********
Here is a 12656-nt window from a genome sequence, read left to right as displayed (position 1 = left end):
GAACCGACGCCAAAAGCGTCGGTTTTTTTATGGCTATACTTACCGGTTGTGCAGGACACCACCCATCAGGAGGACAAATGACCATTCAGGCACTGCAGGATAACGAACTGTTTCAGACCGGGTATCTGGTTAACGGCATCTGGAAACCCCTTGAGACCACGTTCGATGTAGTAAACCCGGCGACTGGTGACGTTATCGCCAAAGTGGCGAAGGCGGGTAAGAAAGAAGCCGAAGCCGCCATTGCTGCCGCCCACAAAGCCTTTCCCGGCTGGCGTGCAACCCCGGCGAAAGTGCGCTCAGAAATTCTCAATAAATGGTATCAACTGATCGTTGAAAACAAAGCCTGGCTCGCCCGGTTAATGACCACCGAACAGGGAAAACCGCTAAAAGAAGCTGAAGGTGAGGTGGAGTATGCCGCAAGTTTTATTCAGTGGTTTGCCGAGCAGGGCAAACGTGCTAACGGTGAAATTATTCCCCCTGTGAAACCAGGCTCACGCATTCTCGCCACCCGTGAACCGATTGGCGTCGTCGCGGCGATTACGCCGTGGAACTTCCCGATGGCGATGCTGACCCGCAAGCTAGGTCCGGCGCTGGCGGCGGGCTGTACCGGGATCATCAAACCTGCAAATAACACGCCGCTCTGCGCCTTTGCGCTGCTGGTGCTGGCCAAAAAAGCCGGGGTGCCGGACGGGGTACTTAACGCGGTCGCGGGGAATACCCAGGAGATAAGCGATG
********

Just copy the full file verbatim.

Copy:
Here is a 12656-nt window from a genome sequence, read left to right as displayed (position 1 = left end):
GAACCGACGCCAAAAGCGTCGGTTTTTTTATGGCTATACTTACCGGTTGTGCAGGACACCACCCATCAGGAGGACAAATGACCATTCAGGCACTGCAGGATAACGAACTGTTTCAGACCGGGTATCTGGTTAACGGCATCTGGAAACCCCTTGAGACCACGTTCGATGTAGTAAACCCGGCGACTGGTGACGTTATCGCCAAAGTGGCGAAGGCGGGTAAGAAAGAAGCCGAAGCCGCCATTGCTGCCGCCCACAAAGCCTTTCCCGGCTGGCGTGCAACCCCGGCGAAAGTGCGCTCAGAAATTCTCAATAAATGGTATCAACTGATCGTTGAAAACAAAGCCTGGCTCGCCCGGTTAATGACCACCGAACAGGGAAAACCGCTAAAAGAAGCTGAAGGTGAGGTGGAGTATGCCGCAAGTTTTATTCAGTGGTTTGCCGAGCAGGGCAAACGTGCTAACGGTGAAATTATTCCCCCTGTGAAACCAGGCTCACGCATTCTCGCCACCCGTGAACCGATTGGCGTCGTCGCGGCGATTACGCCGTGGAACTTCCCGATGGCGATGCTGACCCGCAAGCTAGGTCCGGCGCTGGCGGCGGGCTGTACCGGGATCATCAAACCTGCAAATAACACGCCGCTCTGCGCCTTTGCGCTGCTGGTGCTGGCCAAAAAAGCCGGGGTGCCGGACGGGGTACTTAACGCGGTCGCGGGGAATACCCAGGAGATAAGCGATG